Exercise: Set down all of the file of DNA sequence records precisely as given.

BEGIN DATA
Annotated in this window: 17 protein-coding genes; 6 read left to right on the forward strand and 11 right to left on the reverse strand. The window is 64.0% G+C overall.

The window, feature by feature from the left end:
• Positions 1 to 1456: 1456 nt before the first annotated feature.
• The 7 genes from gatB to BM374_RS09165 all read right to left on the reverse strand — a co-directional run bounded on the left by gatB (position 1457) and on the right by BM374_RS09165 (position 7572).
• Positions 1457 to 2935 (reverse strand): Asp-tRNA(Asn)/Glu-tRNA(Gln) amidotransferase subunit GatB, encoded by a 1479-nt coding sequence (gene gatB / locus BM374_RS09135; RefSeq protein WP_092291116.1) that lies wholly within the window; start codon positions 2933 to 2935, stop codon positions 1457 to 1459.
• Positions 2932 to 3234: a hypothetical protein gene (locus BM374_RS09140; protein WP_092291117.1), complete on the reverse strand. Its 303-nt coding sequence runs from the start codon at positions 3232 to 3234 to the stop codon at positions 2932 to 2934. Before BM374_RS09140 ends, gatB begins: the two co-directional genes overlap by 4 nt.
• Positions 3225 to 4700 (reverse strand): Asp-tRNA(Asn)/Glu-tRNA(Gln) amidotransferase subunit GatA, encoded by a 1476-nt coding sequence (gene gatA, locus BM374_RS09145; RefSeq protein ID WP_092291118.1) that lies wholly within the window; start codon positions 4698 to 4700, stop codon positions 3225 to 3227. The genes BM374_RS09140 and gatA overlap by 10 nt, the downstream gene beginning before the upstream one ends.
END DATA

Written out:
Annotated in this window: 17 protein-coding genes; 6 read left to right on the forward strand and 11 right to left on the reverse strand. The window is 64.0% G+C overall.

The window, feature by feature from the left end:
• Positions 1 to 1456: 1456 nt before the first annotated feature.
• The 7 genes from gatB to BM374_RS09165 all read right to left on the reverse strand — a co-directional run bounded on the left by gatB (position 1457) and on the right by BM374_RS09165 (position 7572).
• Positions 1457 to 2935 (reverse strand): Asp-tRNA(Asn)/Glu-tRNA(Gln) amidotransferase subunit GatB, encoded by a 1479-nt coding sequence (gene gatB / locus BM374_RS09135; RefSeq protein WP_092291116.1) that lies wholly within the window; start codon positions 2933 to 2935, stop codon positions 1457 to 1459.
• Positions 2932 to 3234: a hypothetical protein gene (locus BM374_RS09140; protein WP_092291117.1), complete on the reverse strand. Its 303-nt coding sequence runs from the start codon at positions 3232 to 3234 to the stop codon at positions 2932 to 2934. Before BM374_RS09140 ends, gatB begins: the two co-directional genes overlap by 4 nt.
• Positions 3225 to 4700 (reverse strand): Asp-tRNA(Asn)/Glu-tRNA(Gln) amidotransferase subunit GatA, encoded by a 1476-nt coding sequence (gene gatA, locus BM374_RS09145; RefSeq protein ID WP_092291118.1) that lies wholly within the window; start codon positions 4698 to 4700, stop codon positions 3225 to 3227. The genes BM374_RS09140 and gatA overlap by 10 nt, the downstream gene beginning before the upstream one ends.